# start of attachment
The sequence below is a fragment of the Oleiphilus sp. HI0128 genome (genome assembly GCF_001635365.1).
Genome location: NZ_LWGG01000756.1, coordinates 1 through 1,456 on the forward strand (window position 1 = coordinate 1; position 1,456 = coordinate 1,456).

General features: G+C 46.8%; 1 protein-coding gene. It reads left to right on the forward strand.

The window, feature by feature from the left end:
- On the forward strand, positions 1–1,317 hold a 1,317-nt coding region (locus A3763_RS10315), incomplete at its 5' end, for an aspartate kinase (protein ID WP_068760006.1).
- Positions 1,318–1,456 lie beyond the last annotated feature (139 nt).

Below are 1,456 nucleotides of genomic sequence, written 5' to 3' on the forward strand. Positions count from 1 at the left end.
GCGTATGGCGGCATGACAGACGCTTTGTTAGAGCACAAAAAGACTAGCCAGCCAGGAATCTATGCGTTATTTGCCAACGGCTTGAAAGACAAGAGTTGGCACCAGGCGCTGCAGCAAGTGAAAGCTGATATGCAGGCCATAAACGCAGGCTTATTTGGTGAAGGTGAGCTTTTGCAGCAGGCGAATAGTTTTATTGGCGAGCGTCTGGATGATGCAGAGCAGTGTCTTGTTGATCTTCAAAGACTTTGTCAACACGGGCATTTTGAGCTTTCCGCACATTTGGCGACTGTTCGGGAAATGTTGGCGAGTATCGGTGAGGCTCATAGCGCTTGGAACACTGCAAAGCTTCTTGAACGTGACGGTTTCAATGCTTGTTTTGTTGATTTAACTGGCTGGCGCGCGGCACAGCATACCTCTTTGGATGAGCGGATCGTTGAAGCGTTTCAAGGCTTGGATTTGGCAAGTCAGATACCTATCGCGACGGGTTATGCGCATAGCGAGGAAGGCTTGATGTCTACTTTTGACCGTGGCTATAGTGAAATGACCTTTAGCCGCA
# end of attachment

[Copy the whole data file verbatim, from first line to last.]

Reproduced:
The sequence below is a fragment of the Oleiphilus sp. HI0128 genome (genome assembly GCF_001635365.1).
Genome location: NZ_LWGG01000756.1, coordinates 1 through 1,456 on the forward strand (window position 1 = coordinate 1; position 1,456 = coordinate 1,456).

General features: G+C 46.8%; 1 protein-coding gene. It reads left to right on the forward strand.

The window, feature by feature from the left end:
- On the forward strand, positions 1–1,317 hold a 1,317-nt coding region (locus A3763_RS10315), incomplete at its 5' end, for an aspartate kinase (protein ID WP_068760006.1).
- Positions 1,318–1,456 lie beyond the last annotated feature (139 nt).

Below are 1,456 nucleotides of genomic sequence, written 5' to 3' on the forward strand. Positions count from 1 at the left end.
GCGTATGGCGGCATGACAGACGCTTTGTTAGAGCACAAAAAGACTAGCCAGCCAGGAATCTATGCGTTATTTGCCAACGGCTTGAAAGACAAGAGTTGGCACCAGGCGCTGCAGCAAGTGAAAGCTGATATGCAGGCCATAAACGCAGGCTTATTTGGTGAAGGTGAGCTTTTGCAGCAGGCGAATAGTTTTATTGGCGAGCGTCTGGATGATGCAGAGCAGTGTCTTGTTGATCTTCAAAGACTTTGTCAACACGGGCATTTTGAGCTTTCCGCACATTTGGCGACTGTTCGGGAAATGTTGGCGAGTATCGGTGAGGCTCATAGCGCTTGGAACACTGCAAAGCTTCTTGAACGTGACGGTTTCAATGCTTGTTTTGTTGATTTAACTGGCTGGCGCGCGGCACAGCATACCTCTTTGGATGAGCGGATCGTTGAAGCGTTTCAAGGCTTGGATTTGGCAAGTCAGATACCTATCGCGACGGGTTATGCGCATAGCGAGGAAGGCTTGATGTCTACTTTTGACCGTGGCTATAGTGAAATGACCTTTAGCCGCA